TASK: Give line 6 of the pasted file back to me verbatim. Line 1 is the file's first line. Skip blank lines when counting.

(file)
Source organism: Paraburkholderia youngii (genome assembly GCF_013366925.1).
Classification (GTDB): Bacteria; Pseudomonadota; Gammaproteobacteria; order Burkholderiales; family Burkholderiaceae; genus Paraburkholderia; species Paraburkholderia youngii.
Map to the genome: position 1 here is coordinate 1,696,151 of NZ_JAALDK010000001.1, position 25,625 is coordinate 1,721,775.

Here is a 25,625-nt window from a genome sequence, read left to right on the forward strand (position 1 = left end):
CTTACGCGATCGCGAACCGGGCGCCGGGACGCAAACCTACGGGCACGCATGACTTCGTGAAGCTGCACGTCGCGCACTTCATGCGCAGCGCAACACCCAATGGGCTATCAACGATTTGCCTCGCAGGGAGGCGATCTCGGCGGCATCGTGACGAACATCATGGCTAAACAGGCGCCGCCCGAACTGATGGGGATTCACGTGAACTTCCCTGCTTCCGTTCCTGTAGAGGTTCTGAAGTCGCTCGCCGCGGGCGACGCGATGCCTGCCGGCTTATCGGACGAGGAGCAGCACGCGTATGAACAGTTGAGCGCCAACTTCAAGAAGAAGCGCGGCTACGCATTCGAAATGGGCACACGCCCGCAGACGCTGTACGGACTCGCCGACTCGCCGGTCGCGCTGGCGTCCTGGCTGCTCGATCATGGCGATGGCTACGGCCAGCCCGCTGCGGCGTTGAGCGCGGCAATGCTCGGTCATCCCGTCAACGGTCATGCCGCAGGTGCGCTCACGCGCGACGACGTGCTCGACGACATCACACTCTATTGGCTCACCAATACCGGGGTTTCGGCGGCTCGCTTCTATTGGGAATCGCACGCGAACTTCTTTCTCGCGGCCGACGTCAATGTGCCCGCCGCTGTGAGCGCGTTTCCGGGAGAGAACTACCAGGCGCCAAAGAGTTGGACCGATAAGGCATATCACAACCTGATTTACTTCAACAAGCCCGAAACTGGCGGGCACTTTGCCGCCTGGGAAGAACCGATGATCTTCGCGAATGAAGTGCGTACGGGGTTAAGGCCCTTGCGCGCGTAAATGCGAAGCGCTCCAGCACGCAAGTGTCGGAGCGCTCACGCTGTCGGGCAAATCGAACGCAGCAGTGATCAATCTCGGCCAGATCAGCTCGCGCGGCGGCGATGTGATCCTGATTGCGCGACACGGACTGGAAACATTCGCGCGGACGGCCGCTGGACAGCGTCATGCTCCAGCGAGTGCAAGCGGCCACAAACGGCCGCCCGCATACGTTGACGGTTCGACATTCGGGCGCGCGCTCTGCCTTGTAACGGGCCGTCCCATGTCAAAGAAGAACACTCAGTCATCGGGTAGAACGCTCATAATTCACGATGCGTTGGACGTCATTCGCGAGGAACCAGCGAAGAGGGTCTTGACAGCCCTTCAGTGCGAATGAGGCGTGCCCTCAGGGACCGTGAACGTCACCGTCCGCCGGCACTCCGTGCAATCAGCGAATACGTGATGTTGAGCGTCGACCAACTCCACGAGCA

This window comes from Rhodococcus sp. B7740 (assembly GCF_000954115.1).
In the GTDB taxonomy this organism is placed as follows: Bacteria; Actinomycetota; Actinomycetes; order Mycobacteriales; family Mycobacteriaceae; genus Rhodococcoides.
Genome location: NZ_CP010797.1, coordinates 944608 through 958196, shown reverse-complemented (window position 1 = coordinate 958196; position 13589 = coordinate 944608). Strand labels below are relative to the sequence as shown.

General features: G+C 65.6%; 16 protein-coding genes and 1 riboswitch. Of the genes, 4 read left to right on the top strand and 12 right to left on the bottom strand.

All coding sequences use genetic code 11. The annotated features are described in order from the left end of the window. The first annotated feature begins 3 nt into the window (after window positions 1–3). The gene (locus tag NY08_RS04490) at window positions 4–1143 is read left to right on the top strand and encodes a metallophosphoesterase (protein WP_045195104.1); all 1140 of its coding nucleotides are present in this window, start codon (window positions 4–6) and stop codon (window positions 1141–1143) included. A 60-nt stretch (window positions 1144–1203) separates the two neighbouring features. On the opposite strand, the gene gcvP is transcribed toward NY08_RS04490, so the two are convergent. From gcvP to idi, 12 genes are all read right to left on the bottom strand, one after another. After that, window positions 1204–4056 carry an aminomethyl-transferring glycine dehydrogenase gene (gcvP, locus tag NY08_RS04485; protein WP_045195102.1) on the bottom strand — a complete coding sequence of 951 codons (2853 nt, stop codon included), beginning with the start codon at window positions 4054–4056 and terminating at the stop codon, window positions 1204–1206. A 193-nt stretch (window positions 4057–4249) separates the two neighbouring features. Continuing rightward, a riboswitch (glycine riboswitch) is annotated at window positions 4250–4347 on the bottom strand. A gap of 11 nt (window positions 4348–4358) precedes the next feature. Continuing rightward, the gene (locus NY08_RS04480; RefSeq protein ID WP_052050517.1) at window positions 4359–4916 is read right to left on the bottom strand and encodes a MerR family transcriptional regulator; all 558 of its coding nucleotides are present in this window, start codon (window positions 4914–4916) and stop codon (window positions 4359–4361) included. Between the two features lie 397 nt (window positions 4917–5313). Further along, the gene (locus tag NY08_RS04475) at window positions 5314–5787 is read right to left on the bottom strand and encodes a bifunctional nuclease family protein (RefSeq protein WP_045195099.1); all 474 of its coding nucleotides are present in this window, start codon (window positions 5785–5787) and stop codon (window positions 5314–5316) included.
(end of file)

This window comes from Rhodococcus sp. B7740 (assembly GCF_000954115.1).